The biggest name that I haven’t brought up yet is William Holden. Holden plays Sefton, a sharp, cynical prick that chances are, you just won’t like at first. Sefton’s trying to make the best of a bad situation and if that involves bribing the camp guards to curry favors or holding gambling events to try and clip the other POWs, he doesn’t mind. As the rest of the POWs are clear about doing their duty with escape plans, Holden is more than content to wait the war out in the camp, keeping on doing what he’s doing. His point of view isn’t necessarily wrong just unpopular, given the circumstances.
For such a great portrayal, Holden won the Academy Award for Best Actor for Stalag 17. Now there are some out there who have stated that Holden’s Stalag 17 Academy Award was a consolation prize for his not winning for Sunset Boulevard. Even if that is true and taking nothing away from his great performance in Sunset Boulevard, I hold that for his role in Stalag 17, Holden is still deserving of the accolades he received for the role. Holden was a marvelous actor and later carved out a niche of playing weathered, worn, jaded, and/or cynical characters. Look at later roles in Network and The Wild Bunch and you’ll see what I mean. Even amid The Towering Inferno, he manages to bring this attitude across.
By the way, in Stalag 17, Holden even has a bit of unintentional foreshadowing when he remarks that even if these guys do escape the stalag, they’ll just be probably sent out again in the Pacific. But then they might end up getting shot down and stuck in a Japanese prison camp, which would be far worse. This is rather funny considering that exactly happened to Holden five years later, while Alec Guinness was directing the building of a bridge over the River Kwai. Coincidence? Read the book.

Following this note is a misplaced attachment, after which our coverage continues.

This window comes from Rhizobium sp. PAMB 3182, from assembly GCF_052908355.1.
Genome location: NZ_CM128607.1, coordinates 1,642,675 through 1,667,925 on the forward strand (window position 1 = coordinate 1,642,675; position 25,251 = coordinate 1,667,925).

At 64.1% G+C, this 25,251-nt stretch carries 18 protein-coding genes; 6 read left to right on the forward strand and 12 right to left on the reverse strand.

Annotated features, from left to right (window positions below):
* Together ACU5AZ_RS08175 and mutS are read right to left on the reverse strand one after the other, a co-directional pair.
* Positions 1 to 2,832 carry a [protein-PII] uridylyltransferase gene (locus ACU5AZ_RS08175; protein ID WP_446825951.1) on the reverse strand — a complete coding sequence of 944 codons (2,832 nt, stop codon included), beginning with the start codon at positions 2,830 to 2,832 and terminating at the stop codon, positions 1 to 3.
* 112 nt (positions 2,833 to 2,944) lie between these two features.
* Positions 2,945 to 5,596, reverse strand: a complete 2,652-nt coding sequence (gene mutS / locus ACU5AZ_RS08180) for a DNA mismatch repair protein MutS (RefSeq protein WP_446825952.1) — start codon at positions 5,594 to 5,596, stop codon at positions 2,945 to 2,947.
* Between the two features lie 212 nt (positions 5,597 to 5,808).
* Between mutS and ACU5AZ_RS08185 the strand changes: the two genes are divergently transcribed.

When I was a kid, I would finish Stalag 17 and then rewind the tape to rewatch the last 30 minutes or so. And when I finished the movie on a lovely Blu-ray tonight, I did the exact same thing . It was instinct, a reaction embedded in me. While admittedly a satisfying ending, I finally understood why I did this. Holden is firing on all cylinders, earning the kudos his performance received. With the tension, the suspense, the cast coming to the fore; Stalag 17 has built to a great payoff. So, I just wanted to watch it again. Perhaps again after that.
It is for this reason along with the grittier background, some lovely comedy, and the suspenseful drama that I prefer this POW movie a smidge over The Great Escape. While I do love Escape, at times it is just too clean, too pat, too well-produced, too full of color. Stalag 17 manages to hold the viewer in glorious monochrome, it has no plethora of larger-than-life movie stars to speak of, and it has a more economical plot. (Also, it can be considered a Christmas movie, so keep that in mind for your next holiday watchlist!)
Stalag 17 is a story about being in a terrible place, coping as best as one can with what you’ve got. It has a good balance of drama, sprinkled with comedy, and some excellent performances. At the end of the day, these are probably the reasons that ultimately drew my mom to this story. Thanks to her, Stalag 17 is one film that I never want to escape from. In fact, I’ll always want to return there again and again. (Which is more than I can say for my parochial college!)